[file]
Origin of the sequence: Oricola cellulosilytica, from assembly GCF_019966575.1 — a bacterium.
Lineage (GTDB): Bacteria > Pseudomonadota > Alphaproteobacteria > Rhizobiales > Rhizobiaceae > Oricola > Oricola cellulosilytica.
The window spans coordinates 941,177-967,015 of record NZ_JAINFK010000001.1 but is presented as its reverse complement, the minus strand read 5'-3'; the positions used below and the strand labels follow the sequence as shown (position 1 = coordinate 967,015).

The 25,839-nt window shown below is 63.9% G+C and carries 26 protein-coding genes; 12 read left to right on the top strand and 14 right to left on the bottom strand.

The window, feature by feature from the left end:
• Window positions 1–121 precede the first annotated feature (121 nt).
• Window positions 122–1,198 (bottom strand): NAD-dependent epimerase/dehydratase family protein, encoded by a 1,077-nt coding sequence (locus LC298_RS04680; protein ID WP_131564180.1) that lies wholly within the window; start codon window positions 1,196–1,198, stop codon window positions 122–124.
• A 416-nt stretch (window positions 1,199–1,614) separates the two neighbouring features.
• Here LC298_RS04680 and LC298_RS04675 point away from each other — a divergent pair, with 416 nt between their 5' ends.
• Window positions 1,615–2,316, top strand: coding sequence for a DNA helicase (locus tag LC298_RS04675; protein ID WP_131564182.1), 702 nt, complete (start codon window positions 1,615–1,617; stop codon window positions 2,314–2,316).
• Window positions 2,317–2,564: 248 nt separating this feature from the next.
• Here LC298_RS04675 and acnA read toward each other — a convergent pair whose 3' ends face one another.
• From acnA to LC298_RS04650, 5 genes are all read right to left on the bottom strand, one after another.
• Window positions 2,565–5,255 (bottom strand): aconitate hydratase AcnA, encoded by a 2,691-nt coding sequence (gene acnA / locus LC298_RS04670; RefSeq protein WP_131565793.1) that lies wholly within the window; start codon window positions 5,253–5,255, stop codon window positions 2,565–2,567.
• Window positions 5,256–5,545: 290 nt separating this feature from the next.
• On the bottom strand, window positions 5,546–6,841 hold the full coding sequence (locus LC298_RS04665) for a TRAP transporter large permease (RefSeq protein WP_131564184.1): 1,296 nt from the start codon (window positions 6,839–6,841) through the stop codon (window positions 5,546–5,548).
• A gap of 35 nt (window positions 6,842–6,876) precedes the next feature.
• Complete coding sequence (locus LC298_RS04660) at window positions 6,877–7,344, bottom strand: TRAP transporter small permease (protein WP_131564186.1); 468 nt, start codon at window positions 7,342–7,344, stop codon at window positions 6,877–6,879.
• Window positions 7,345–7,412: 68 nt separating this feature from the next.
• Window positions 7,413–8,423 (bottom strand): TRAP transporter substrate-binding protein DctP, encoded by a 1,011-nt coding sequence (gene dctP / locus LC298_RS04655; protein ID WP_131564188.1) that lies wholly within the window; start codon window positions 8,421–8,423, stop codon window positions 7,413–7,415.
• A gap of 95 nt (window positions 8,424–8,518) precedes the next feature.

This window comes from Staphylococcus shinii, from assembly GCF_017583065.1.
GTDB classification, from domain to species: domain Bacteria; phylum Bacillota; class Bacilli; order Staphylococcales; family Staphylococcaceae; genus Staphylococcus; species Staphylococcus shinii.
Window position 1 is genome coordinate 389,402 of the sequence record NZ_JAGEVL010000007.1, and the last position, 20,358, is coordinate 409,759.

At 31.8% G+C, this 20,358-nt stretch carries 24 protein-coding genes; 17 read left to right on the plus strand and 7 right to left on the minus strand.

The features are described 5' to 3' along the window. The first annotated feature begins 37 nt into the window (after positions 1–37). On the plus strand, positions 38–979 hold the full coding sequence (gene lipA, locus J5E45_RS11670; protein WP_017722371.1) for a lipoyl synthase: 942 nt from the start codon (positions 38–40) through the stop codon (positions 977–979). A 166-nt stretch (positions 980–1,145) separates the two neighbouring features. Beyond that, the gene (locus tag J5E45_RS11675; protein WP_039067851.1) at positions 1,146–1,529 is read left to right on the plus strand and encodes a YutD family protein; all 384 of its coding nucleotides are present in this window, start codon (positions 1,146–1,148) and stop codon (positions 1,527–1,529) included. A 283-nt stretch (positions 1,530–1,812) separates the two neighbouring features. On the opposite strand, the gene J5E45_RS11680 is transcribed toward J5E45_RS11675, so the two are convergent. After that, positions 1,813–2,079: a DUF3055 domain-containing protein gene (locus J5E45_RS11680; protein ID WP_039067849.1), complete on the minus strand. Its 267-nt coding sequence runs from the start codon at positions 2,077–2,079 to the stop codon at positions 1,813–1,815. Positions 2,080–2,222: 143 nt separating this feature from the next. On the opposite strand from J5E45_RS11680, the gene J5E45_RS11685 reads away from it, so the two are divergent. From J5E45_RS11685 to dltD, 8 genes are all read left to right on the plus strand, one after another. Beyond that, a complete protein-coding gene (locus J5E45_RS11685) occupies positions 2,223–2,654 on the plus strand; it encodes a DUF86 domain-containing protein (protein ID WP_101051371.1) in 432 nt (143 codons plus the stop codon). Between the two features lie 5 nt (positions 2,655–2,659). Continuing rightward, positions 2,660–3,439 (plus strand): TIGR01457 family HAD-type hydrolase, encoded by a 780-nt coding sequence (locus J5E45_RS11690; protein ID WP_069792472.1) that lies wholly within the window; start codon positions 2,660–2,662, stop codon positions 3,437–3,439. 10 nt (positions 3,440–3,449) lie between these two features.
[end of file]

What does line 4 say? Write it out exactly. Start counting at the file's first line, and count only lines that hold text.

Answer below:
The 25,839-nt window shown below is 63.9% G+C and carries 26 protein-coding genes; 12 read left to right on the top strand and 14 right to left on the bottom strand.